In deciding what the facts are, you may have to decide what testimony you believe and what testimony you do not believe. You may believe all of what a witness says, or only part of it, or none of it.

In deciding what testimony to believe, consider the witnesses' intelligence, their opportunity to have seen or heard the things they testify about, their memories, the motives they may have for testifying a certain way, their manner while testifying, whether they said something different at an earlier time, the general reasonableness of their testimony, and the extent to which their testimony is consistent with other evidence that you believe.

In deciding whether or not to believe a witness, keep in mind that people sometimes hear or see things differently and sometimes forget things. You need to consider therefore whether a contradiction is an innocent misrecollection or lapse of memory or an intentional falsehood, and that may depend on whether it has to do with an important fact or only a small detail.

Finally, just because a witness works in law enforcement or is employed by a governmental subdivision does not mean you should give more weight or credence to such a witness's testimony than you give to any other witness's testimony.



PRELIMINARY INSTRUCTION NO. 8 - STIPULATED FACTS

The plaintiff and defendants have agreed or "stipulated" to certain facts and have reduced these facts to a written agreement or stipulation. Any counsel may, throughout the trial, read to you all or a portion of the stipulated facts. You should treat these stipulated facts as having been proved.



PRELIMINARY INSTRUCTION NO. 9 - DEPOSITIONS

Certain testimony from a deposition may be read into evidence. A deposition is testimony taken under oath before the trial and preserved in writing.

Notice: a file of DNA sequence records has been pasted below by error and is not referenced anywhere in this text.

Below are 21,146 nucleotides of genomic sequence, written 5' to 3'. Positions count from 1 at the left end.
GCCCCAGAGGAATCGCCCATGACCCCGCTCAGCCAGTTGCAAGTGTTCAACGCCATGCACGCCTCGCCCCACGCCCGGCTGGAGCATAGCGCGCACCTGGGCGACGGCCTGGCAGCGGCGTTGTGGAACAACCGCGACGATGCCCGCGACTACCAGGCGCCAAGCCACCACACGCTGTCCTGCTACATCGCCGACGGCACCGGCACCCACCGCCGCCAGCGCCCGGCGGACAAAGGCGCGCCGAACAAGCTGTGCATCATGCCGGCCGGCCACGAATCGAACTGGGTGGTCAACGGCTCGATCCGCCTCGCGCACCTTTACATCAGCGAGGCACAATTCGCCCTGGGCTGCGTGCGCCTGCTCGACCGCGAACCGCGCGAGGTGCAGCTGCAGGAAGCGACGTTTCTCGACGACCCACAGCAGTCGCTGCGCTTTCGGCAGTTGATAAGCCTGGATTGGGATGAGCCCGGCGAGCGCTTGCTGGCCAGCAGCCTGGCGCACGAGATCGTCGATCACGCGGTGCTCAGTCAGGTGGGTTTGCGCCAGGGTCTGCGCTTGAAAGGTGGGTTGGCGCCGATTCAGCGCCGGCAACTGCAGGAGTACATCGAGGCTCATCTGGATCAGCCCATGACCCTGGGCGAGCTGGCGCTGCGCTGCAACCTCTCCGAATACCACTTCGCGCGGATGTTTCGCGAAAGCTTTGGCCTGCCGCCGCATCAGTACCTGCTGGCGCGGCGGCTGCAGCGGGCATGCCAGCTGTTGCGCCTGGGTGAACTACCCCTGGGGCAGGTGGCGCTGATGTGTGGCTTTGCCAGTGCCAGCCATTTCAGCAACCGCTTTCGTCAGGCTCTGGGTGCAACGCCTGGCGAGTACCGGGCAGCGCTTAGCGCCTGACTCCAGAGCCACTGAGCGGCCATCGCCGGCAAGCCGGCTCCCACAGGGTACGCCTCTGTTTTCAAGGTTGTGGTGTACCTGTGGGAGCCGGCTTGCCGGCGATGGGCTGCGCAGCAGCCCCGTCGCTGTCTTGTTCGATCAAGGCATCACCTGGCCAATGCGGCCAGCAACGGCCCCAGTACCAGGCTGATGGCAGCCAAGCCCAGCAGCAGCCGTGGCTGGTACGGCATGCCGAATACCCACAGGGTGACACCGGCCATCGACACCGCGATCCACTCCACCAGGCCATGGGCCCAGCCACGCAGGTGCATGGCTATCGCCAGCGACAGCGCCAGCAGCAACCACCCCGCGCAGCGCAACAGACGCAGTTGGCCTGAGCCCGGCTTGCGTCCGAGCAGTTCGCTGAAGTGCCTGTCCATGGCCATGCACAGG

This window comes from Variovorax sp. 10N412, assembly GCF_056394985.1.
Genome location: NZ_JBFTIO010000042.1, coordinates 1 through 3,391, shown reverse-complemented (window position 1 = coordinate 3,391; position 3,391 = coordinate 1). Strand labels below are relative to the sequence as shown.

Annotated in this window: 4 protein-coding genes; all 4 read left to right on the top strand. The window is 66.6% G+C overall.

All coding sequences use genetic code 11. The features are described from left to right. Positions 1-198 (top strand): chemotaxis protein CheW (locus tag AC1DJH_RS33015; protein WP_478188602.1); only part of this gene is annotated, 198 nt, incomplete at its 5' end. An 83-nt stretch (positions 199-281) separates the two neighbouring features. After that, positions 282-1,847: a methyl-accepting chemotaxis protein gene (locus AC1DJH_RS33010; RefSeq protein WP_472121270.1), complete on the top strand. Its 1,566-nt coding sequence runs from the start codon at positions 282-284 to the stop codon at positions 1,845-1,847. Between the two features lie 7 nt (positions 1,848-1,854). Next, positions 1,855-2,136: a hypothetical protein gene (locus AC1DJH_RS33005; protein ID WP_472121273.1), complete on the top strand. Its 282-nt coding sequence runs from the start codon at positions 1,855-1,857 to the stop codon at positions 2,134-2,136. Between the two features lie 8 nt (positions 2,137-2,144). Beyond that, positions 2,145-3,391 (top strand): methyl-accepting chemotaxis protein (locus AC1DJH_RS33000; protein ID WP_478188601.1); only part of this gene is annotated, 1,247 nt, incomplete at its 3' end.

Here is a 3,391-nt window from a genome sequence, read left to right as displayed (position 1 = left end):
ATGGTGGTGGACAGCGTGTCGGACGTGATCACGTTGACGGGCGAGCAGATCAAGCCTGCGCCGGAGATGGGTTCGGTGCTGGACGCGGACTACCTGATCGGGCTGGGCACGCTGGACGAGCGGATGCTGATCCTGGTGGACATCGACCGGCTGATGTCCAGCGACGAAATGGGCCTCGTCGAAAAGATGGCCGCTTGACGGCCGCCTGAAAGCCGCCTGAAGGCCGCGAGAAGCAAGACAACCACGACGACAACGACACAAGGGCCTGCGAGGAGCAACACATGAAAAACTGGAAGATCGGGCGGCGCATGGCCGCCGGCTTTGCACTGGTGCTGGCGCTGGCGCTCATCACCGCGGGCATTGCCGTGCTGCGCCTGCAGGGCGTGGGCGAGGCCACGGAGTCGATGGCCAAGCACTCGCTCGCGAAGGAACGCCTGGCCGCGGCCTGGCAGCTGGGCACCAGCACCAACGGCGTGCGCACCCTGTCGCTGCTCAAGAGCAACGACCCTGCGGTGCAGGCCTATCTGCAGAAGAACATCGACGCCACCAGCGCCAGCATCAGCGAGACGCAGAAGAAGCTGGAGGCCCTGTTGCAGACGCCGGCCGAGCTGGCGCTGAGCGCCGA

PRELIMINARY INSTRUCTION NO. 10 - INTERROGATORIES

During this trial, you may hear the word "interrogatory." An interrogatory is a written question asked by one party of another, who must answer it under oath in writing. Consider interrogatories and the answers to them as if the questions had been asked and answered here in court.



PRELIMINARY INSTRUCTION NO. 11 - OBJECTIONS

From time to time during the trial I may be called upon to make rulings of law on objections or motions made by the lawyers. It is the duty of the lawyer for each party to object when another party offers testimony or other evidence that the lawyer believes is not properly admissible. You should not show prejudice against a lawyer or the party the lawyer represents because the lawyer has made objections. You should not infer or conclude from any ruling or other comment I may make that I have any opinions on the merits of the case favoring one side or the other. Also, if I sustain an objection to a question that goes unanswered by the witness, you should not draw any inferences or conclusions from the question itself.



PRELIMINARY INSTRUCTION NO. 12 - BENCH CONFERENCES